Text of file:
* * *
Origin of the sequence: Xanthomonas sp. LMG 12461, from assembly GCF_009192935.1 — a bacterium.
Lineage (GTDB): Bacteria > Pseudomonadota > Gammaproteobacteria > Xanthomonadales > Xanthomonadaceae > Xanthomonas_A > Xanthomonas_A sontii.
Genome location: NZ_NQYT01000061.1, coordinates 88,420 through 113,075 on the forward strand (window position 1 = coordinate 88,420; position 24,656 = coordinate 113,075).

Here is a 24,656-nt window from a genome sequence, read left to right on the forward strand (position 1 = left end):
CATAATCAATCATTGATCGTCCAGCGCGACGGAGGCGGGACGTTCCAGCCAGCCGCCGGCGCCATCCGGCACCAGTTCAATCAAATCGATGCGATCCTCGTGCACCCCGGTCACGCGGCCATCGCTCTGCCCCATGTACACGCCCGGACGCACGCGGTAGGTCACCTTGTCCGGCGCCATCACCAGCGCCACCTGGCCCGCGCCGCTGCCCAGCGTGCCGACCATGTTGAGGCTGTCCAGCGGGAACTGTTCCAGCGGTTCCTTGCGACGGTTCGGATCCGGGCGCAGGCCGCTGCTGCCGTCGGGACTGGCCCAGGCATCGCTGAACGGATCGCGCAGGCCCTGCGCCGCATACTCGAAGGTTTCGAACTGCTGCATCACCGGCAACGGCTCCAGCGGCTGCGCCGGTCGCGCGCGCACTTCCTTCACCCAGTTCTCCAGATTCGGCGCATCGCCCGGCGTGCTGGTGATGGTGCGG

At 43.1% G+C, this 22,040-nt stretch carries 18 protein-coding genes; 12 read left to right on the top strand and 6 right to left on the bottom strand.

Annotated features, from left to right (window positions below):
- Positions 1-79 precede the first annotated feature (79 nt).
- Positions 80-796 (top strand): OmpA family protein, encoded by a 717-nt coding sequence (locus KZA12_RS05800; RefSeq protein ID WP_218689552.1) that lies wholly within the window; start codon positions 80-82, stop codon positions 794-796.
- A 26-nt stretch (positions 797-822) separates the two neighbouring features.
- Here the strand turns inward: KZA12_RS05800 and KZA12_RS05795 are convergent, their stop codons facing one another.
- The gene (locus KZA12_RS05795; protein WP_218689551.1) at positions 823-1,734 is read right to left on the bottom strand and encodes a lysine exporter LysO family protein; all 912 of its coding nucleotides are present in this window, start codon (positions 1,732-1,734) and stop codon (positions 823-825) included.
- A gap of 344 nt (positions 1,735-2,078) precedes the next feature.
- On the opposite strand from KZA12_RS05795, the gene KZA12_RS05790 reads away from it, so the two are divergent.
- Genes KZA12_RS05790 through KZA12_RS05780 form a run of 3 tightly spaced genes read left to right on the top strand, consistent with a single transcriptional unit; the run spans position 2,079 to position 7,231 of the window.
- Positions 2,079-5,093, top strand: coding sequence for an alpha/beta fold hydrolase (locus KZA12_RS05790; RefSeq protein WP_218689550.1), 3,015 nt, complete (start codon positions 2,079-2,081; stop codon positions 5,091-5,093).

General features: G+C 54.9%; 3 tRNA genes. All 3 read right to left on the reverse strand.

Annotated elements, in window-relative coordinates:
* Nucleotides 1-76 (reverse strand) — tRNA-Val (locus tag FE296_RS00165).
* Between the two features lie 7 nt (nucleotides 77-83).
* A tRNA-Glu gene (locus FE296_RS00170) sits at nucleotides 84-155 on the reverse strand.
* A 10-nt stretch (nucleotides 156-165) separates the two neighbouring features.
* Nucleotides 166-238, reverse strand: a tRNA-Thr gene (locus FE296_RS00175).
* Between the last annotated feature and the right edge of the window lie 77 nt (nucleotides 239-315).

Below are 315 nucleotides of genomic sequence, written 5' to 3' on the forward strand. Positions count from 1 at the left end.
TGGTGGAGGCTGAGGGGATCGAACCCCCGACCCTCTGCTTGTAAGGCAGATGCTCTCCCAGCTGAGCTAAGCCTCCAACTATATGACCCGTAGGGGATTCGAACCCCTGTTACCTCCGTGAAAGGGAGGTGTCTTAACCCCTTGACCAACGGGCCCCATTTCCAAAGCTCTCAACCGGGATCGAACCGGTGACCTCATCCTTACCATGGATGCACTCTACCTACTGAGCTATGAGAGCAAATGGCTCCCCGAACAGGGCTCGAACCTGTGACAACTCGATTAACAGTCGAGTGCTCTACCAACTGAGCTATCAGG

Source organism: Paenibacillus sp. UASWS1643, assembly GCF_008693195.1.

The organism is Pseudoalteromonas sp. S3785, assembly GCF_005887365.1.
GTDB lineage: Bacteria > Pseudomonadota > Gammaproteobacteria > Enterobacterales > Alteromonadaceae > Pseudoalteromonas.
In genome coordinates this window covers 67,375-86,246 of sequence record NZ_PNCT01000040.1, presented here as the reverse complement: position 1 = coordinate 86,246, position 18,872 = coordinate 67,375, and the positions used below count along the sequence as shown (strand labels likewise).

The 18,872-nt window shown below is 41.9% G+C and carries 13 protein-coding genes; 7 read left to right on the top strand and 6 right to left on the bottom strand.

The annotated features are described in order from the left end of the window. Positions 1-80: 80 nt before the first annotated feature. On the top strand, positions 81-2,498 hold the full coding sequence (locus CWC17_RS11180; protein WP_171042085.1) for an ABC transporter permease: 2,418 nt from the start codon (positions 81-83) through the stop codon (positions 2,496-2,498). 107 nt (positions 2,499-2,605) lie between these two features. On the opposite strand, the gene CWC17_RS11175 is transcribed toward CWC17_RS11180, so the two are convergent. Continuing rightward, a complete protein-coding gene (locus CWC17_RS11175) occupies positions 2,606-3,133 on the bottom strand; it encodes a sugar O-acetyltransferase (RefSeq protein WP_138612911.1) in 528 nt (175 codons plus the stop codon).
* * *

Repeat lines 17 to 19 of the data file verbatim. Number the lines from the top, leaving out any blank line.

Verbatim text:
General features: G+C 54.9%; 3 tRNA genes. All 3 read right to left on the reverse strand.

Annotated elements, in window-relative coordinates:
* Nucleotides 1-76 (reverse strand) — tRNA-Val (locus tag FE296_RS00165).